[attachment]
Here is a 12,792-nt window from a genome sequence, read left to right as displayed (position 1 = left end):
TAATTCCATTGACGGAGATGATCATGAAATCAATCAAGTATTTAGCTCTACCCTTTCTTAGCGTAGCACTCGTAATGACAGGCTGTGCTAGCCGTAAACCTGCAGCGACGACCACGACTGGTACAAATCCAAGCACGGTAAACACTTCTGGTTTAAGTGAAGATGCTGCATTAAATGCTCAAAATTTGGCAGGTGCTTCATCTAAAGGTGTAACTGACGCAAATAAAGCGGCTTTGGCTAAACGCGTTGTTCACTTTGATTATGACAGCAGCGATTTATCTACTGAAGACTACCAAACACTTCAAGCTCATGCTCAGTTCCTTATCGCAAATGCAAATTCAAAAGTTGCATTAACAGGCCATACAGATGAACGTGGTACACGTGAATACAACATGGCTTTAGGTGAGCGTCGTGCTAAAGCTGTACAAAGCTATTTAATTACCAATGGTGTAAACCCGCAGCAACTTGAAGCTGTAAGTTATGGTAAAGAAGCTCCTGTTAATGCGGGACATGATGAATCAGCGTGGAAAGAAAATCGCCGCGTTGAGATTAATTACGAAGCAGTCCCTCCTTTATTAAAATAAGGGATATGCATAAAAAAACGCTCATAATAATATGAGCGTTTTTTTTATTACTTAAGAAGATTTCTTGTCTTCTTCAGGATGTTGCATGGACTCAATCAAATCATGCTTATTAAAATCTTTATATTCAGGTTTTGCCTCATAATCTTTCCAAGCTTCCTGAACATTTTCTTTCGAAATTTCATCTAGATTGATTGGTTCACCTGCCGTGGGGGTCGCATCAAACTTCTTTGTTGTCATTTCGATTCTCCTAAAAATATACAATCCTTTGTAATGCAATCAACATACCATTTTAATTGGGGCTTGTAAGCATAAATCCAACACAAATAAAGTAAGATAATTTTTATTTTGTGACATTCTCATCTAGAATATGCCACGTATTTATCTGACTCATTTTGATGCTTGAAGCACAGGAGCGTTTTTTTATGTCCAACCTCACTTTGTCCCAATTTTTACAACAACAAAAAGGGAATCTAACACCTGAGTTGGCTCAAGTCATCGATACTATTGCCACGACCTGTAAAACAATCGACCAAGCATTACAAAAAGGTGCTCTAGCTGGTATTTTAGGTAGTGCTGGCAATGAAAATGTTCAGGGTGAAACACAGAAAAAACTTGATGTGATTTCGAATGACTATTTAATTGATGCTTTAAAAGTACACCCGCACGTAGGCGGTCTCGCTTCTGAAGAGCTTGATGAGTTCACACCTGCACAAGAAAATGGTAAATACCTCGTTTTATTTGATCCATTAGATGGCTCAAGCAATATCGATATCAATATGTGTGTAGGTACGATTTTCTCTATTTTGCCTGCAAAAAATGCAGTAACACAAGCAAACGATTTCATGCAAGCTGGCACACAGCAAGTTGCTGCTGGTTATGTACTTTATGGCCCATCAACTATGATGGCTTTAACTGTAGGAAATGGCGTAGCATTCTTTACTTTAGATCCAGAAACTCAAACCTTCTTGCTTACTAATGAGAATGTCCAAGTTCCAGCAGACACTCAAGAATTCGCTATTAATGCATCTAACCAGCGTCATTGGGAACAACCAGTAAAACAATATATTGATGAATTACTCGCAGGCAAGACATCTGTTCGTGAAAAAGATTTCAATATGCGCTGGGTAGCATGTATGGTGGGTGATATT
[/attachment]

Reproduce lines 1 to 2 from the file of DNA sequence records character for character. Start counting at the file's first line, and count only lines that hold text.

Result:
Here is a 12,792-nt window from a genome sequence, read left to right as displayed (position 1 = left end):
TAATTCCATTGACGGAGATGATCATGAAATCAATCAAGTATTTAGCTCTACCCTTTCTTAGCGTAGCACTCGTAATGACAGGCTGTGCTAGCCGTAAACCTGCAGCGACGACCACGACTGGTACAAATCCAAGCACGGTAAACACTTCTGGTTTAAGTGAAGATGCTGCATTAAATGCTCAAAATTTGGCAGGTGCTTCATCTAAAGGTGTAACTGACGCAAATAAAGCGGCTTTGGCTAAACGCGTTGTTCACTTTGATTATGACAGCAGCGATTTATCTACTGAAGACTACCAAACACTTCAAGCTCATGCTCAGTTCCTTATCGCAAATGCAAATTCAAAAGTTGCATTAACAGGCCATACAGATGAACGTGGTACACGTGAATACAACATGGCTTTAGGTGAGCGTCGTGCTAAAGCTGTACAAAGCTATTTAATTACCAATGGTGTAAACCCGCAGCAACTTGAAGCTGTAAGTTATGGTAAAGAAGCTCCTGTTAATGCGGGACATGATGAATCAGCGTGGAAAGAAAATCGCCGCGTTGAGATTAATTACGAAGCAGTCCCTCCTTTATTAAAATAAGGGATATGCATAAAAAAACGCTCATAATAATATGAGCGTTTTTTTTATTACTTAAGAAGATTTCTTGTCTTCTTCAGGATGTTGCATGGACTCAATCAAATCATGCTTATTAAAATCTTTATATTCAGGTTTTGCCTCATAATCTTTCCAAGCTTCCTGAACATTTTCTTTCGAAATTTCATCTAGATTGATTGGTTCACCTGCCGTGGGGGTCGCATCAAACTTCTTTGTTGTCATTTCGATTCTCCTAAAAATATACAATCCTTTGTAATGCAATCAACATACCATTTTAATTGGGGCTTGTAAGCATAAATCCAACACAAATAAAGTAAGATAATTTTTATTTTGTGACATTCTCATCTAGAATATGCCACGTATTTATCTGACTCATTTTGATGCTTGAAGCACAGGAGCGTTTTTTTATGTCCAACCTCACTTTGTCCCAATTTTTACAACAACAAAAAGGGAATCTAACACCTGAGTTGGCTCAAGTCATCGATACTATTGCCACGACCTGTAAAACAATCGACCAAGCATTACAAAAAGGTGCTCTAGCTGGTATTTTAGGTAGTGCTGGCAATGAAAATGTTCAGGGTGAAACACAGAAAAAACTTGATGTGATTTCGAATGACTATTTAATTGATGCTTTAAAAGTACACCCGCACGTAGGCGGTCTCGCTTCTGAAGAGCTTGATGAGTTCACACCTGCACAAGAAAATGGTAAATACCTCGTTTTATTTGATCCATTAGATGGCTCAAGCAATATCGATATCAATATGTGTGTAGGTACGATTTTCTCTATTTTGCCTGCAAAAAATGCAGTAACACAAGCAAACGATTTCATGCAAGCTGGCACACAGCAAGTTGCTGCTGGTTATGTACTTTATGGCCCATCAACTATGATGGCTTTAACTGTAGGAAATGGCGTAGCATTCTTTACTTTAGATCCAGAAACTCAAACCTTCTTGCTTACTAATGAGAATGTCCAAGTTCCAGCAGACACTCAAGAATTCGCTATTAATGCATCTAACCAGCGTCATTGGGAACAACCAGTAAAACAATATATTGATGAATTACTCGCAGGCAAGACATCTGTTCGTGAAAAAGATTTCAATATGCGCTGGGTAGCATGTATGGTGGGTGATATT